5 Tips to Manage 1099 Contractors
More than 20 million people in the US are independent contractors. This means there’s plenty to choose from, and there’s some very good reason to use them instead of salaried employees. For example, you only need to pay independent contractors for a specific volume of work, and independent contractors will usually have all the tools they need to do a job.
Project management involving 1099 contractors will usually take a degree of team management to get the desired results. Follow some simple steps, and you are already closer to getting the completed job you’re hoping for.
1. Set Clear Expectations
It’s a good idea to set expectations when working with anybody, especially 1099 contractors. You need to make it clear exactly what you need to be done and how it needs to be done. This should also include details on which materials are to be used and make them aware of limitations on working hours or other restrictions.
With expectations set, the contractor can then set about their task in full confidence that they’re doing what’s expected of them. If you don’t set expectations, the contractor could become confused and not fully understand the scope of the task. Such poor project management can result in a poorly done job.
Good team management also involves communicating clearly during the job as well as well as before. If there are any updates or changes to what you need, let the contractor know as soon as you know. And remember that if there are changes to the plan, you should pay the contractor according to what you agreed upon initially.
2. Use a Time Tracker
It’s usually a good idea to track how much time remote employees are working on tasks, especially if they are being paid by the hour. Let contractors know that they are being monitored, and it can help to prevent any temptations to take liberties with your time.
Using a time tracker like the PK4 TimeTracker can also help with project management for other reasons. For example, a time tracker will help make it easier for you to keep accurate records of how long remote employees have worked for, which helps when it comes to invoicing and accounting. A time tracker can also help you see if time is being spent well, potentially helping you make changes that will help you make contractors more productive. And you can make it easy by giving your contractors access to a mobile or web app, so that the learning curve is smoother.
3. Create a Contract
You should always create a contract before any work gets started. The contract should include details such as the scope of the work involved, the materials used, and the overall cost of doing the job. A contract should also help you provide guidelines that will help you measure the contractor’s performance and set limitations on what the contractor can or cannot do.
With the scope of the task and other details officially noted, the contractor can go ahead and start work with confidence. If, for whichever reason, the terms of the contract are not met, then you both have an option to take a legal approach if necessary.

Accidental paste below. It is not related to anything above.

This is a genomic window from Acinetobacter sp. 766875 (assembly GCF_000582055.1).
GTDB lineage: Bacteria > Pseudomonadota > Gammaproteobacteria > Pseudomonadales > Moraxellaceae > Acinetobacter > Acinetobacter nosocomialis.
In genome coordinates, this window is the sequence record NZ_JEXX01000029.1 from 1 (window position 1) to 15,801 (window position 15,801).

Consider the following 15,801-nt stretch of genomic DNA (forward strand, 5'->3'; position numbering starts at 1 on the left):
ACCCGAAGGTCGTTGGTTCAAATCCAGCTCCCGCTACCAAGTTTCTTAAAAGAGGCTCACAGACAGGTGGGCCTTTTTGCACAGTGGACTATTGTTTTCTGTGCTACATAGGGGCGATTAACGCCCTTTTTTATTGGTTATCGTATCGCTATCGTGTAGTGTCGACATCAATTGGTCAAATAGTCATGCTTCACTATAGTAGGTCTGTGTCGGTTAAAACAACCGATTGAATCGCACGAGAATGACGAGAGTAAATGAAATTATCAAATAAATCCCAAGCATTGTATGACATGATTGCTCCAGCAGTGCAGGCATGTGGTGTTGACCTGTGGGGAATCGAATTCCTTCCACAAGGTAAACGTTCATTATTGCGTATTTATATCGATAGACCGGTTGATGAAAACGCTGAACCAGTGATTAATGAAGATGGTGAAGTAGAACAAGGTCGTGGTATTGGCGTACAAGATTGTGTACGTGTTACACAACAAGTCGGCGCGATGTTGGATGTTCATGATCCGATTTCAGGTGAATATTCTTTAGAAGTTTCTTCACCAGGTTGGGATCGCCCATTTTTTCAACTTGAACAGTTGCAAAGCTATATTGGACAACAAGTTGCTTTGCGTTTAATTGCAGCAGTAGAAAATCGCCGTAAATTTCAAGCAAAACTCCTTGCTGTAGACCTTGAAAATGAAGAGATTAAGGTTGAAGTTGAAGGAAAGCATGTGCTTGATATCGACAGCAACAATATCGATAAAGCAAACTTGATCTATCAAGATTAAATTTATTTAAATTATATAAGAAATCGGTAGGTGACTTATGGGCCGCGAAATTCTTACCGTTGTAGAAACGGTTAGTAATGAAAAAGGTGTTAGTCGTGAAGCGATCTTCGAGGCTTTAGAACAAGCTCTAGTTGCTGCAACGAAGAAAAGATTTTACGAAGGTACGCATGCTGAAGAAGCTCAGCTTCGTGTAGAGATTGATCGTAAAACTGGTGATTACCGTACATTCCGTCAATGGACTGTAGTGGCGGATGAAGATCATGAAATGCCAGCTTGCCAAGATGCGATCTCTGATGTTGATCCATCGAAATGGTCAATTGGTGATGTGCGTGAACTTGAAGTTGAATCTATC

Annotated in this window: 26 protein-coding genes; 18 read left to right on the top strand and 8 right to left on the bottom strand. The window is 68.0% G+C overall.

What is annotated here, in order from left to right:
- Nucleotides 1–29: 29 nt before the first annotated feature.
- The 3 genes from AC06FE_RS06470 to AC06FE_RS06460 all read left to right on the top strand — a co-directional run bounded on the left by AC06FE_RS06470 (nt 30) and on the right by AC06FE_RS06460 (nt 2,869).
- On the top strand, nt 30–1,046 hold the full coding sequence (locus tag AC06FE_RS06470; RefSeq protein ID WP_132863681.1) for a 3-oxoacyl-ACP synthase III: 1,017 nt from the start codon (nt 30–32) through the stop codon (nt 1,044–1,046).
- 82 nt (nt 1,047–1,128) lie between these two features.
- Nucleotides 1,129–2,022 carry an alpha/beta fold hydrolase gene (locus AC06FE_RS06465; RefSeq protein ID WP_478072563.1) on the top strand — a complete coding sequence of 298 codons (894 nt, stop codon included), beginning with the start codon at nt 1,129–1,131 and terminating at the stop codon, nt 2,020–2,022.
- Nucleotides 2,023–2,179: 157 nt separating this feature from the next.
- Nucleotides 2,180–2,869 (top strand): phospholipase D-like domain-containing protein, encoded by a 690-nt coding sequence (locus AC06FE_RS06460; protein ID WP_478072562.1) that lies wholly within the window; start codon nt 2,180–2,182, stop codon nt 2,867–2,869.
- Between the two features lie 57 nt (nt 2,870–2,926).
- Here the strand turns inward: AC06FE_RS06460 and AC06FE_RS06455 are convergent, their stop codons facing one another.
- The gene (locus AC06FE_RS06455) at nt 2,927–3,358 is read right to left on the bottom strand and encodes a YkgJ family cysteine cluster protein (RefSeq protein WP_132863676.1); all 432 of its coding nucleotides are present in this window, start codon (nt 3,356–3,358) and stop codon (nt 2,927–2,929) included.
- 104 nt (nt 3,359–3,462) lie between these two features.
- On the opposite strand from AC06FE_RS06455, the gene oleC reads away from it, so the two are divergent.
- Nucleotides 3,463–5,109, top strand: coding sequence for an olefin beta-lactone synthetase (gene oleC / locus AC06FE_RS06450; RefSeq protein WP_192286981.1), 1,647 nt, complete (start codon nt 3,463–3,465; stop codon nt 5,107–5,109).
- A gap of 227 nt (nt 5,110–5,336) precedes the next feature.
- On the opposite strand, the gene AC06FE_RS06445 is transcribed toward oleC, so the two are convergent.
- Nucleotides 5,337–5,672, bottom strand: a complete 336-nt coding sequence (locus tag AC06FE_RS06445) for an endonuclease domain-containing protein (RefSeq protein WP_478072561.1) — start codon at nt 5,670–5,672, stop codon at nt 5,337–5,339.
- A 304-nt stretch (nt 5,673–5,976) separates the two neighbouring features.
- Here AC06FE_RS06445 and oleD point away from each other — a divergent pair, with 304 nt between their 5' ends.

4. Don’t Micromanage
Good team management often involves standing back and letting the professionals do what they’re good at. If you’ve recruited a professional with a solid track record, then you should have confidence that they can do what they’re skilled at without your supervision.
Micromanaging is only likely to lead to frustration, and the contractor’s productivity could take a hit. Micromanaging is also likely to be time-consuming and potentially frustrating for you, and it’s unlikely to provide any benefit.
And remember that in most cases, they’re the expert, and you are not. While you might have an idea of how a particular job should be done or how long it would take, the person with the skills and experience is far more likely to be correct.
If you want to know how your contractor is progressing, then it’s fine to request the occasional update. Depending on the nature of the job, daily or weekly updates may be ideal.
5. Pay Them Well
It can be tempting to choose a cheap contractor to save money, but it’s usually a bad idea. A skilled contractor will want to be paid what they’re worth, meaning somebody willing to do the job on the cheap is unlikely to have the required skills and experience.
While a cheaper contractor might cost you less, you’re running the risk of having to pay a lot more in the long term. In some cases, the job might need to be redone entirely, which, of course, means paying another subcontractor. Depending on the task, the wrong contractor might even cause damage that will cost even more to rectify.
While you should pay well, it’s also fine to make sure you don’t overpay. Ask around to see what the going rates are to get an idea of what it will cost.
Independent contractors are the ideal option for various tasks, and they’re best used when there’s a single job to be done. However, it makes a lot of sense to choose the right contractor and manage them effectively.
One of the key factors that will help you manage contractors is communicating clearly with them. Set expectations, clarify what you need to be done, and create a contract to confirm what you need in writing. It’s also best to avoid micromanaging contractors and instead ask for the occasional update on their progress. You can also use a time tracking app to monitor how long they’re working, including remote employees, which will help prevent disputes and make things easier when it comes to invoicing.
Perhaps one of the most important aspects is to pay a good rate. Paying well will help ensure you hire a contractor that knows what they’re doing and can get the job done properly at the first time of asking. Otherwise, you’re opening yourself up to the risk of more inconvenience and more financial cost.
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